The Puerto Rican Princess is back!
Joseline Hernandez is making waves on the small screen yet again with “Joseline’s Cabaret: Atlanta” on the Zeus Network. The original series just premiered its second season on April 18, and while it may look like your typical drama-filled reality show at first glance, Hernandez wants fans to know that it’s more than that. Atlanta Black Star spoke with Hernandez about season 2 of her hit show, the difference between her and “Love and Hip Hop” executive producer Mona Scott-Young, and the legacy she wants to leave behind for her daughter.
Hernandez first emerged onto the scene in 2012 on “Love and Hip Hop Atlanta” and quickly became the breakout star. Her witty one-liners and over-the-top personality separated her from the pack and her off-and-on relationship with producer Stevie J., the father of her 4-year-old daughter Bonnie Bella, kept fans’ eyes glued to the TV screen. Although she instantaneously gained notoriety from “LHHATL,” Hernandez began to speak out against how she felt she was portrayed on the show and how she was treated by the show’s executive producer, Mona Scott-Young.
Most recently, the “Sex Drive” rapper and other former “Love and Hip Hop” stars called out the former music manager for an interview where she said she faces more criticism as an executive producer on reality shows versus Andy Cohen (Real Housewives) and Carlos King (RHOA and Love and Marriage: Huntsville) because she’s a woman. When the Puerto Rican Princess caught wind of her comments on Instagram, she responded with, “She f–ked so many cast members. I wonder why no expose her. Smh.”
Now that Hernandez is an executive producer of her own reality TV show, she has put herself in a similar position to face such grievances, but the Miami native claims that she is different and so is her show. “The ladies know me on camera and off camera so they kinda know I’m really real,” she said. “I feel like what makes me different is, it is what it is with me. It’s not fake, it’s not flawed, it’s not phony, it’s not faux, it’s for real. So it makes me different because I’m always gonna do the best that I need to do to produce them.”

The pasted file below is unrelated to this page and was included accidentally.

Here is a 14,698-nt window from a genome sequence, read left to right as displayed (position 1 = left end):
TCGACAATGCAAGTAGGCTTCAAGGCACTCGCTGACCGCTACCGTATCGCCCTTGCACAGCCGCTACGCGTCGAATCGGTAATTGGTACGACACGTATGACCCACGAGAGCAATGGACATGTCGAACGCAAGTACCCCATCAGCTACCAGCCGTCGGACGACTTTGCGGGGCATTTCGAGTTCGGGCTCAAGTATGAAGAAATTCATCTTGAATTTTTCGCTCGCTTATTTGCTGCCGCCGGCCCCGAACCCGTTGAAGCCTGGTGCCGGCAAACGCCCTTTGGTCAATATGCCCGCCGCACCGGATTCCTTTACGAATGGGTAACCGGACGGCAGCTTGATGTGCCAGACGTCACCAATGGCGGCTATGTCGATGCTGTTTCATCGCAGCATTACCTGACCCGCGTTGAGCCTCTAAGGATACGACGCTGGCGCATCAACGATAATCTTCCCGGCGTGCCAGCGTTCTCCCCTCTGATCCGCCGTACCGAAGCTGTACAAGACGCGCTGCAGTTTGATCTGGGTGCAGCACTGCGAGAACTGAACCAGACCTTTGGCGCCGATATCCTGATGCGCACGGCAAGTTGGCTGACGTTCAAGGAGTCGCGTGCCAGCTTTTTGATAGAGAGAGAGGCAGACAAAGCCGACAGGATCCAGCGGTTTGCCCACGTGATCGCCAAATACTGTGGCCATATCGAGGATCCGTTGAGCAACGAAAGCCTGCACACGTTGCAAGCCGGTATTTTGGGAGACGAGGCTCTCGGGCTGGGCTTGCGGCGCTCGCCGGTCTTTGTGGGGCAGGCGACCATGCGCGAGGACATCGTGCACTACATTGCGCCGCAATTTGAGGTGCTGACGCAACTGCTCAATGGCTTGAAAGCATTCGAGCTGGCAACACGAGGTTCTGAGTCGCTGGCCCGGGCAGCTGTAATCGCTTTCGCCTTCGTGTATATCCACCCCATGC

Following the success of “Joseline’s Cabaret: Miami,” the second season, “Joseline’s Cabaret: Atlanta,” focuses on the reality TV veteran fulfilling her dream of turning dancers, hustlers, and porn stars into a serious and sexy cabaret troupe, as stated on the website. In the new season, all the ladies live under one roof as Hernadez tries to whip them into shape. In the end, the ladies come together for a special performance and one dancer takes home $10,000. The model beamed while talking about the cabaret performance because “that’s all I ever wanted.” She continued, “Outside all the madness that went on and the fights and the arguments and the pulling of the wigs and all the madness and all the homicides [referring to the viral clip of a comment one of the ladies made] and all the comments. Outside of that, I was so happy how the actual ‘Joseline’s Cabaret’ show turned out.”
The Puerto Rican Princess wears many hats, but one role that she seems to cherish the most is the role of mother. When asked what legacy she wants to leave behind for her 4-year-old, she shared, “Outside of owning a bunch of properties and TV shows and TV networks or whatever she wants, because that’s what I work for now, I just always want her to know what I came from. I always want her to know that I came from having nothing and I always want her to know that you have to work hard to make a life for yourself and your family and to leave a legacy behind.”
Those who have followed Hernandez’s journey know that it has not been an easy road for the former “LHHATL” star. She let viewers into her formerly estranged relationship with her mother and revealed she started stripping as a teenager to make money for her family. While she says she only began doing reality TV because she’s an artist and felt like “it comes hand to hand,” through it all, the “Live Your Best Life” rapper says she has no regrets.
“Everything that happened in my life from when I was a child until now I think was supposed to happen so I can be who I am today. I feel good about being able to be who I am today, and I’m not upset or mad about where I come from. I would not change anything at all.”
Catch up with Joseline Hernandez on Instagram at @joseline, Twitter at @msjoseline and Facebook at Joseline Hernandez. Be sure to watch “Joseline’s Cabaret: Atlanta” every Sunday on the Zeus Network.